Researchers in the US have have demonstrated a quantum integrated circuit that implements the quantum von Neumann architecture, the heart of practical computing. In this architecture, a long-lived quantum random access memory can be programmed using a quantum central processing unit, all constructed on a single chip, providing the key components for a quantum version of a classical computer.
The hardware, developed at the University of California at Santa Barbara, is based on superconducting quantum circuits, and must be cooled to very low temperatures to display quantum behaviour. The architecture represents a new paradigm in quantum information processing, and shows that quantum large-scale-integration is within reach.
The quantum integrated circuit includes two quantum bits (qubits), a quantum communication bus, two bits of quantum memory, and a resetting register comprising a simple quantum computer. "Computational steps take a few billionths of a second, comparable to a classical computer, but the great power is that a quantum computer can perform a large number of calculations simultaneously," said Matteo Mariantoni, postdoctoral fellow in the Department of Physics. "In our new UCSB architecture we have explored the possibility of writing quantum information to memory, while simultaneously performing other quantum calculations.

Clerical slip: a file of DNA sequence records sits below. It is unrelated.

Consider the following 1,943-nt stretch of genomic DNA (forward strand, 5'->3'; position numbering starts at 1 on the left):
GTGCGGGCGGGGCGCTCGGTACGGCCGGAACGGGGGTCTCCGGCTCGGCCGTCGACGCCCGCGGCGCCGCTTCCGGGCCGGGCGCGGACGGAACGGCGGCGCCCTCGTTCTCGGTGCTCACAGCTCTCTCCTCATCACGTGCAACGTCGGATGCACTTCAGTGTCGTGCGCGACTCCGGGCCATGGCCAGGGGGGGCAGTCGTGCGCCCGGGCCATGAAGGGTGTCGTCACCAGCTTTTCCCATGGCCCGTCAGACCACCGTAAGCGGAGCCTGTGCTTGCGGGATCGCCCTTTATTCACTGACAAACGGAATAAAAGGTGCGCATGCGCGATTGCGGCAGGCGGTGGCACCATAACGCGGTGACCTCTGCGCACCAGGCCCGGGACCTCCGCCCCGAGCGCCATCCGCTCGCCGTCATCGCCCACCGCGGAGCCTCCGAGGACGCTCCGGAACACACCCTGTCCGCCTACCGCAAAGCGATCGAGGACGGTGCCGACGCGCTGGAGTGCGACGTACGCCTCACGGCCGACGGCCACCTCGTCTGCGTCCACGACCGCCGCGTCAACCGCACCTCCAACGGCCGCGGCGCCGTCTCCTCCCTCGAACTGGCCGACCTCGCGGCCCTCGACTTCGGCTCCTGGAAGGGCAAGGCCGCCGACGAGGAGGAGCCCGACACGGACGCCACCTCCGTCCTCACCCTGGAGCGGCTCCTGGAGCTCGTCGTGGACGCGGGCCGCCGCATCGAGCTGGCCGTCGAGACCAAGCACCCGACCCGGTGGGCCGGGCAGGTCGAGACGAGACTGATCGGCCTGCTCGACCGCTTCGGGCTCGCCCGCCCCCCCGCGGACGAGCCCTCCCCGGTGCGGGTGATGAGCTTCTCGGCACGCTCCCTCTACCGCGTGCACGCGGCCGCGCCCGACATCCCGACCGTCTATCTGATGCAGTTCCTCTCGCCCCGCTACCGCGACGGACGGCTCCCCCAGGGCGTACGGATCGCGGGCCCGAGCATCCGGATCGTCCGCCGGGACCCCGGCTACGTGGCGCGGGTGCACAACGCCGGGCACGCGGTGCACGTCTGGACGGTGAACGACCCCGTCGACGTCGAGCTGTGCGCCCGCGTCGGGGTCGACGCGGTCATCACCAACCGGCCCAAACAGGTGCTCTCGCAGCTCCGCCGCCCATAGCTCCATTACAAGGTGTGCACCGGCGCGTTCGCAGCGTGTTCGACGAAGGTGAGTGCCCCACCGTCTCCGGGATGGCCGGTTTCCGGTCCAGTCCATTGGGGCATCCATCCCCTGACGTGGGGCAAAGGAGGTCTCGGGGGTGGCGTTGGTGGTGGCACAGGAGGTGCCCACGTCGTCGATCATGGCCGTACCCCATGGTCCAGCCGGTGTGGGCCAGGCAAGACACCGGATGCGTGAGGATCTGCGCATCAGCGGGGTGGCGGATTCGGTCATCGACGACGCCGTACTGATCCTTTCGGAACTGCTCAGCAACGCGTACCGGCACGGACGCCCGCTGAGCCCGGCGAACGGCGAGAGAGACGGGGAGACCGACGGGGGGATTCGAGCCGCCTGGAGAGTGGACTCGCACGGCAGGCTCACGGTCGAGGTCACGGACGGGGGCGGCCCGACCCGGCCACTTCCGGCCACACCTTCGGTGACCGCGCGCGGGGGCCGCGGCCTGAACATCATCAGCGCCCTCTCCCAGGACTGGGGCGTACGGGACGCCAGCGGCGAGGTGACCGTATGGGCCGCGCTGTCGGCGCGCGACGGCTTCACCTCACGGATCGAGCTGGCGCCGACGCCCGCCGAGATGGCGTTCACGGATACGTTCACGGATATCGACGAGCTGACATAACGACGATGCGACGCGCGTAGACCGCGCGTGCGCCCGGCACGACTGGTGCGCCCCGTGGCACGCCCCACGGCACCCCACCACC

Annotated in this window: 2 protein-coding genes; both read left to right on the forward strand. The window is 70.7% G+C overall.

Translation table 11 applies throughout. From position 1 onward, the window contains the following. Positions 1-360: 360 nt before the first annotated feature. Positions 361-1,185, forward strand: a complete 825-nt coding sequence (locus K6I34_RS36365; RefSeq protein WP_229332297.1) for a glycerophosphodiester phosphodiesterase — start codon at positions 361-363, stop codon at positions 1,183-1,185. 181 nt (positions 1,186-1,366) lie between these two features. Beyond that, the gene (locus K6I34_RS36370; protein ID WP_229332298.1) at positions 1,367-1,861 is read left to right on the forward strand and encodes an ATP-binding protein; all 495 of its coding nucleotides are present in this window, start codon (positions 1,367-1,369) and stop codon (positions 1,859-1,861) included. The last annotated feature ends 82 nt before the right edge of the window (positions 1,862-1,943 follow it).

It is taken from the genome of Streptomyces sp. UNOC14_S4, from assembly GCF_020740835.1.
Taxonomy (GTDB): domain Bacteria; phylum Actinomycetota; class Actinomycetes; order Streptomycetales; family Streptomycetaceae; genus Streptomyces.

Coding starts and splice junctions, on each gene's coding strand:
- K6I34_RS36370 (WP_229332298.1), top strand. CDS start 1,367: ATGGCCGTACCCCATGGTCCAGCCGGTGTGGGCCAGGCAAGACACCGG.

"On the quantum von Neumann architecture, we were able to run the quantum Fourier transform and a three-qubit Toffoli gate –– key quantum logic circuits for the further development of quantum computing," said Mariantoni.
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